SAIMON Mambazo Phiri is a contemporary of Raisedon Baya (Intwasa Arts Festival director) and William Nyandoro (National Arts Council programme officer).
The three are former high school and theatre group members who have risen in their vocation to lead organizations that are influencing the cultural industries in Zimbabwe and the world.
Last week we gave you part one of arts entrepreneur, choreographer and multi — talented creative Simon Mambazo Phiri’s story — a rags to comfort story wherein a precocious Nguboyenja township lad with a dream of touching the world, battles societal conventions and rises to become a leader of a group of artistes which travels the world and graces coveted showbiz platforms such as the West End and finds himself as a visiting lecturer in some of the world’s greatest universities.
This week we give you the final installment in which Mambazo Phiri shares his experiences and insights concerning his world tours, university lectures and our cultural industries in general with Southern Eye’s AM Kudita
SE: What was the story with your parents ?
SMP: They wanted a lot out of me. My brother in law was connected a lot in industries. They could see something great coming out of there. It has taken my mother years to accept that I am at work. For a long time she was convinced I was wasting time. At one time I was chucked away from home and had to live with friends. They tried to stop me, but it didn’t work and I think they realized that it wasn’t going to work.
SE: Did it have to be an either or proposition as regards the choice between the arts or pursuing academic studies? Were your troubles also because no one understood you enough to nurture you and say that it could run in tandem?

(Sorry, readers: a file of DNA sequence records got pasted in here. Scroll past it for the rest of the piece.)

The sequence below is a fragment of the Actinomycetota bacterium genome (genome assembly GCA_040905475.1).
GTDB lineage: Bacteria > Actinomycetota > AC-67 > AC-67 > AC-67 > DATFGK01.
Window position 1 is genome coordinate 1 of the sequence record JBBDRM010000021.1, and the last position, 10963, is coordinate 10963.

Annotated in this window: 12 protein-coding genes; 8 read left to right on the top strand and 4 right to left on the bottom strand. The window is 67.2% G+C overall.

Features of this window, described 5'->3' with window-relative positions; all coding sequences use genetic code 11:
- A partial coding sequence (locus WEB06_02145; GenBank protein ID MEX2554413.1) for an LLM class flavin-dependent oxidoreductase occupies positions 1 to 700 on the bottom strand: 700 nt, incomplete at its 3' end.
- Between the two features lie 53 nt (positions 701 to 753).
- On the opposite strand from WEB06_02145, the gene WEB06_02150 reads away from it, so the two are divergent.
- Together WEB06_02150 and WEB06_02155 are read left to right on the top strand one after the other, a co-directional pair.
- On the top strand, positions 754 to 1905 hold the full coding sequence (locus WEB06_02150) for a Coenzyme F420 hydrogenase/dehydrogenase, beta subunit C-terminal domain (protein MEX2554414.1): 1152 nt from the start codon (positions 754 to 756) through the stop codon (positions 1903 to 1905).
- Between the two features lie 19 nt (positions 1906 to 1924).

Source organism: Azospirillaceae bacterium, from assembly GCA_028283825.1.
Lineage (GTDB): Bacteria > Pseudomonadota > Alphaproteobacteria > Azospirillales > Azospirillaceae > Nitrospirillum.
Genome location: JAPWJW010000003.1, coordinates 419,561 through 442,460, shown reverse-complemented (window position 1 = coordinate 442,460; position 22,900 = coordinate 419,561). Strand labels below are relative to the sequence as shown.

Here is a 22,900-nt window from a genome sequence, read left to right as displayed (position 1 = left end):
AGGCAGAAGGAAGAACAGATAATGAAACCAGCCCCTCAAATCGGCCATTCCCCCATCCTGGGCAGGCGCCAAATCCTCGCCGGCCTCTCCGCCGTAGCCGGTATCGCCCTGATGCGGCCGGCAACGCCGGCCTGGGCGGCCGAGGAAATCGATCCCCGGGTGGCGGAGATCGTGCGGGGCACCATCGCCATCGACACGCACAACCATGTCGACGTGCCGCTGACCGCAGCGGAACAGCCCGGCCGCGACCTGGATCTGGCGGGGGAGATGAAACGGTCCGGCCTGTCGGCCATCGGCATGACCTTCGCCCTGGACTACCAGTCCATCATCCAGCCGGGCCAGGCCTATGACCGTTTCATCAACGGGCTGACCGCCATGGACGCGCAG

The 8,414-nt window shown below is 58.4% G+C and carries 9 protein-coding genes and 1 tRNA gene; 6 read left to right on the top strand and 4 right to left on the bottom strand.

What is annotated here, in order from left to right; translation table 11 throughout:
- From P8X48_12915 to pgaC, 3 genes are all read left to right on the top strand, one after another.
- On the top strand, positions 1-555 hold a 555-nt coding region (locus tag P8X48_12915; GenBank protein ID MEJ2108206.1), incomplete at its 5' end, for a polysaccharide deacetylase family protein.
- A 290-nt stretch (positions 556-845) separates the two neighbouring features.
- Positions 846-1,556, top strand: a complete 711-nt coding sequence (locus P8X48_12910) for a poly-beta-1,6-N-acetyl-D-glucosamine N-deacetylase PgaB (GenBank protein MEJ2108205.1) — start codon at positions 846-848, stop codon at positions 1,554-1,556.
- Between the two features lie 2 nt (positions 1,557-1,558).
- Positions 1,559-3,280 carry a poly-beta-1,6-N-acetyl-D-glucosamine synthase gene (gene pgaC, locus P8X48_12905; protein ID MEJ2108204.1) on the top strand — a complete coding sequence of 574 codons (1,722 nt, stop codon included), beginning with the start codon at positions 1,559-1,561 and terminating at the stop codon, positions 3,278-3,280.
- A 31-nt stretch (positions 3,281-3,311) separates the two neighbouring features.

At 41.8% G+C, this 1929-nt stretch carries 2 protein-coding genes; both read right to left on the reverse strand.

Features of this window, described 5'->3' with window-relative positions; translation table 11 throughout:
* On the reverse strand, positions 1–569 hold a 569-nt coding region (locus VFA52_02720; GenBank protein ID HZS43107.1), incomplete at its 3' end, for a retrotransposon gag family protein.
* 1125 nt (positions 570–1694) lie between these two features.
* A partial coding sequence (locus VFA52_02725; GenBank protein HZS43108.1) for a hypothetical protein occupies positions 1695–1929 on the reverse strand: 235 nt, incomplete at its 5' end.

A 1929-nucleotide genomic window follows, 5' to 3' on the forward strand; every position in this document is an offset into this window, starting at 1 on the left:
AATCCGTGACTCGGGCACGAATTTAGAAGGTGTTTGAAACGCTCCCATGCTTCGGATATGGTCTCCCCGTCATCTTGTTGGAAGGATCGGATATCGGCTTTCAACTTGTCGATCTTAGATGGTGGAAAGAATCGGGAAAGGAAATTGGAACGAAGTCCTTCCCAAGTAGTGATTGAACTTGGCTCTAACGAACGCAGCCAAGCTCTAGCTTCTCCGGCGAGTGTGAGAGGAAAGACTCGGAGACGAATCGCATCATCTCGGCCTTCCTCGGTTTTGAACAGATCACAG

SMP: It was either or for most of us. The ‘either’ was coming with a bias. It was either or but with a bias. If you don’t chose what the parents wanted you had to fend for yourself. At the time when I was chucked out from home, William Nyandoro had a father who was very strict and he went to college. We were not dull. We were bright kids and even our teachers were pretty disappointed in us that instead of pursuing academic or scientific careers we were doing this. But we loved what we were doing and knew that it would take us somewhere one day.
SE: Would it have been different if we had performing arts academies here like they do overseas for example the New York Performing Arts School or the famous Juilliard where the Leona Lewises and the Lady Gagas have been to?
SMP: Last year I taught in five universities in Europe and America including one of the five biggest universities at UCLA and before I started a lecture, I cried because I am visiting lecturer now in universities elsewhere. I mean, I am someone who was thrown and tossed about growing up, but here I am teaching there. I am thinking: in other kids countries go to university to learn from someone like me and if I had that (performing arts university) background, if that foundation had been there, I would be better and well placed doing more amazing stuff now. The people I sit in meetings with, discussing international productions, all have degrees and all have been to universities to study they what they do. I happen to be the only one who doesn’t have a degree but I still teach with them in the same universities and all this comes from my head! To be able to take show to West End and run for three months Zambezi Express had all been to universities all the people I worked with at West End on the !
SE: What criteria do they use overseas to allow people with your background to be part of the formal university structures?